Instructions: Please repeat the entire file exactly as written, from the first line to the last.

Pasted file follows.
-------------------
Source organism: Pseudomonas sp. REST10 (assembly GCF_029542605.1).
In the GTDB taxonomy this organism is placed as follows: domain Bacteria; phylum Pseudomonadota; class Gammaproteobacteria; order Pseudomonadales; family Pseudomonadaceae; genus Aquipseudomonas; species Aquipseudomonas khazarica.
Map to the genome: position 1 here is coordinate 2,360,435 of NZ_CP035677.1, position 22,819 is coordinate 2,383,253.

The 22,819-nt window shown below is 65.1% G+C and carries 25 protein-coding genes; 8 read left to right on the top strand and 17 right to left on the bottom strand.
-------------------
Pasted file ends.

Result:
Source organism: Pseudomonas sp. REST10 (assembly GCF_029542605.1).
In the GTDB taxonomy this organism is placed as follows: domain Bacteria; phylum Pseudomonadota; class Gammaproteobacteria; order Pseudomonadales; family Pseudomonadaceae; genus Aquipseudomonas; species Aquipseudomonas khazarica.
Map to the genome: position 1 here is coordinate 2,360,435 of NZ_CP035677.1, position 22,819 is coordinate 2,383,253.

The 22,819-nt window shown below is 65.1% G+C and carries 25 protein-coding genes; 8 read left to right on the top strand and 17 right to left on the bottom strand.